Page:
Phase four: This is the so-called ‘pharmacovigilance’ phase. Pharmacovigilance can be defined as monitoring the efficacy of a drug, as well as the side-effects that can be caused by taking it (for example: the weight-loss drug Mediator turned out to cause patients to develop a rare disease before it was pulled from shelves).
Okay, great, I hear you saying. But what has the blockchain got to do with all this? Well, as you can imagine, each phase faces many challenges and limitations, and here’s the thing: most of them are related to data and traceability! Double-blind trials can be greatly optimised on multiple fronts through the use of the blockchain. Let’s take a look at some now.
To put it bluntly, phase one faces difficulties in recruiting and retaining volunteers, collecting and analysing data, and ensuring volunteers are paid correctly. In addition to the difficulties of phase one, phase two must ensure the integrity of the data collected and ensure that it is not altered by human error or skewed by a possible protocol breach. Phase three, which is often the most expensive phase, is carried out on a much larger number of patients, often spread out across several different locations in different countries. There is a real challenge in tracking and monitoring the data collected and analysing it. Finally, phase four encompasses such a large number of patients that current database models are struggling to keep up with large-scale collection of patient data.
All these problems can be solved by deploying a blockchain to store the data! Even other major problems such as the management of patients’ consent can clearly be improved by the registering it on a blockchain. Patient data from the study could also be recorded via the blockchain, reassuring the patient and giving them real control over the use that is made of his data, because in fact, trust is often a limiting factor when trials need to deal with very sensitive data (for example, DNA sequencing patients). Through a blockchain, the patient could check, without censorship, where their data was sent, and may even be able to give their consent before it is transmitted to any entity.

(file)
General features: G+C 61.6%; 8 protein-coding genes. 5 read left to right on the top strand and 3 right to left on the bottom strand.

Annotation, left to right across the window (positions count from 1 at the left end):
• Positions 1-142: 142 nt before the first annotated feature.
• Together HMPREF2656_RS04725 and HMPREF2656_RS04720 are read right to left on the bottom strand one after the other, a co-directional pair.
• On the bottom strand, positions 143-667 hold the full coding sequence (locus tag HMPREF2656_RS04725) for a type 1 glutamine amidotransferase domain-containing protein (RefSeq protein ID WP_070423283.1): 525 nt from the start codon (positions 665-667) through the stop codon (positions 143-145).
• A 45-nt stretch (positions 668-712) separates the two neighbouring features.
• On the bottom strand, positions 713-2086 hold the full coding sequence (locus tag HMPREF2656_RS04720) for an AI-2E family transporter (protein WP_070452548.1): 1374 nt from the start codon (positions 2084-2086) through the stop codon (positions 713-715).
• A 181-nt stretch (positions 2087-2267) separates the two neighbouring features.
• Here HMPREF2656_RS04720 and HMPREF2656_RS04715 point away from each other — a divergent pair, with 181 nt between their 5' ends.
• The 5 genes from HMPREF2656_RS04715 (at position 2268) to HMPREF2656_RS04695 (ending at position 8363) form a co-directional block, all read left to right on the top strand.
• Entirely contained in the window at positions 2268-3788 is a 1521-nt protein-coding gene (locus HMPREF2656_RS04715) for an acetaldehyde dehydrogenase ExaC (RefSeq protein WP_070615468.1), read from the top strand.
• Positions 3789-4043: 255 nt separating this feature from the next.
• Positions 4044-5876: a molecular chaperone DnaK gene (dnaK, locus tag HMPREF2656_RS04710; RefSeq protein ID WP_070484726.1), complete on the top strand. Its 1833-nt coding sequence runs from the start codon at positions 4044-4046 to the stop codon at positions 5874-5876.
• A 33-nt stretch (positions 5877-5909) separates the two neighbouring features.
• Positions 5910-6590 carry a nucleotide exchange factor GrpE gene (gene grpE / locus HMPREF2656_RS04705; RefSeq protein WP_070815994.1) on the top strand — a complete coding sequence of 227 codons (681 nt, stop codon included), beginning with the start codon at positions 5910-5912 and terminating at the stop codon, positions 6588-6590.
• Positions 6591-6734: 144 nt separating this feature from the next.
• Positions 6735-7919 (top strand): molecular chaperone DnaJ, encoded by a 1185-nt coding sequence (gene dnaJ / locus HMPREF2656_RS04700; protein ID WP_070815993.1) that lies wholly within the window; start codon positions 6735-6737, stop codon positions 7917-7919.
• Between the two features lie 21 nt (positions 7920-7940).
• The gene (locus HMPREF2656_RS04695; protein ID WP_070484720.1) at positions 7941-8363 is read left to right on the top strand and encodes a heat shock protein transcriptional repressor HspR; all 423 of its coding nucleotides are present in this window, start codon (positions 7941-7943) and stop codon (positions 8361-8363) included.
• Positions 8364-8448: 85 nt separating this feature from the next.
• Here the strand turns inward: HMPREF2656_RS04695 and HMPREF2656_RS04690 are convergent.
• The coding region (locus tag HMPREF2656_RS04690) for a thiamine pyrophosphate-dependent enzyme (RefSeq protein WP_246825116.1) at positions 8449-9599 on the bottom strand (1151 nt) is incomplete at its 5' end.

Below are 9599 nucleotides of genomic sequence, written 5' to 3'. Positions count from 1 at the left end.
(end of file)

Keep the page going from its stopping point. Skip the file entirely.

Databases collecting patient data must now be extremely efficient and secure. Several blockchains, most often developed on HyperLedger, have emerged, and there is even now competition between several players to develop blockchain solutions for data management of clinical trials.
In addition, the blockchain can also add real value to the supply chain of the clinical trial or supply chain by accurately tracing the location of the drug from lab to hospital bed. Finally, these blockchains are often designed to further promote, using the data collected and hosted, the development of AI machine learning algorithms.
In conclusion, all these optimisations that the blockchain can bring to clinical trials tend to reduce costs for manufacturers, who are now acutely aware of the innovations of the blockchain and actively participate in the development of specialised blockchain ecosystems. If you are skeptical, I strongly invite you to stay tuned to this column, where we will keep you up to date with all the updates as they happen!
Hi! Привет! Salut ! Je m’intéresse à deux choses : la crypto et les langues. Je suis donc heureux de faire partie de l’équipe multinationale du CoinTribune, où je peux partager mes connaissances de la crypto avec des gens des quatre coins du monde – l’un article après l’autre.
Les propos et opinions exprimés dans cet article n'engagent que leur auteur, et ne doivent pas être considérés comme des conseils en investissement. Effectuez vos propres recherches avant toute décision d'investissement.